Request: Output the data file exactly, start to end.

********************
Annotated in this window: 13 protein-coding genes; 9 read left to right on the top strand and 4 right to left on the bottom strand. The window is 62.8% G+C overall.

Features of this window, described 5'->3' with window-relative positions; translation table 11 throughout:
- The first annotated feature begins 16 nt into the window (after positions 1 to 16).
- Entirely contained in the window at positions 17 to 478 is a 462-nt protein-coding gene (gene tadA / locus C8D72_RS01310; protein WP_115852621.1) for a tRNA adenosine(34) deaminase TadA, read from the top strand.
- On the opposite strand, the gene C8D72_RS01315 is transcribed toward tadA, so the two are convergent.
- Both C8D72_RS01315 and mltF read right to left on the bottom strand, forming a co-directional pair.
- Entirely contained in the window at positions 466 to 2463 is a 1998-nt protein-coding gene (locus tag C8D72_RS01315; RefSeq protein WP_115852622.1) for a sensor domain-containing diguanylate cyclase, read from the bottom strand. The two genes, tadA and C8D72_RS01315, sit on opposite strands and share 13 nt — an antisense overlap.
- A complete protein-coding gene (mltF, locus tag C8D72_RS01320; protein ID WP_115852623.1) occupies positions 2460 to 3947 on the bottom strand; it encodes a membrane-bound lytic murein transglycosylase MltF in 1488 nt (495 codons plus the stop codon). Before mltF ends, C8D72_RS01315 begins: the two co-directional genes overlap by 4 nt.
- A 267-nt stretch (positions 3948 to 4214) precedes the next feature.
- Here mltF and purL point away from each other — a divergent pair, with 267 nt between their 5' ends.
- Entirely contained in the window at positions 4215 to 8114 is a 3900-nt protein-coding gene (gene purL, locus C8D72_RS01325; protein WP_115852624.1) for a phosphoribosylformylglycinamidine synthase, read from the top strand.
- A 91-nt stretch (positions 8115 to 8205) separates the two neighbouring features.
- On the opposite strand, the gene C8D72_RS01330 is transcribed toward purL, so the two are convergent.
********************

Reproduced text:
Annotated in this window: 13 protein-coding genes; 9 read left to right on the top strand and 4 right to left on the bottom strand. The window is 62.8% G+C overall.

Features of this window, described 5'->3' with window-relative positions; translation table 11 throughout:
- The first annotated feature begins 16 nt into the window (after positions 1 to 16).
- Entirely contained in the window at positions 17 to 478 is a 462-nt protein-coding gene (gene tadA / locus C8D72_RS01310; protein WP_115852621.1) for a tRNA adenosine(34) deaminase TadA, read from the top strand.
- On the opposite strand, the gene C8D72_RS01315 is transcribed toward tadA, so the two are convergent.
- Both C8D72_RS01315 and mltF read right to left on the bottom strand, forming a co-directional pair.
- Entirely contained in the window at positions 466 to 2463 is a 1998-nt protein-coding gene (locus tag C8D72_RS01315; RefSeq protein WP_115852622.1) for a sensor domain-containing diguanylate cyclase, read from the bottom strand. The two genes, tadA and C8D72_RS01315, sit on opposite strands and share 13 nt — an antisense overlap.
- A complete protein-coding gene (mltF, locus tag C8D72_RS01320; protein ID WP_115852623.1) occupies positions 2460 to 3947 on the bottom strand; it encodes a membrane-bound lytic murein transglycosylase MltF in 1488 nt (495 codons plus the stop codon). Before mltF ends, C8D72_RS01315 begins: the two co-directional genes overlap by 4 nt.
- A 267-nt stretch (positions 3948 to 4214) precedes the next feature.
- Here mltF and purL point away from each other — a divergent pair, with 267 nt between their 5' ends.
- Entirely contained in the window at positions 4215 to 8114 is a 3900-nt protein-coding gene (gene purL, locus C8D72_RS01325; protein WP_115852624.1) for a phosphoribosylformylglycinamidine synthase, read from the top strand.
- A 91-nt stretch (positions 8115 to 8205) separates the two neighbouring features.
- On the opposite strand, the gene C8D72_RS01330 is transcribed toward purL, so the two are convergent.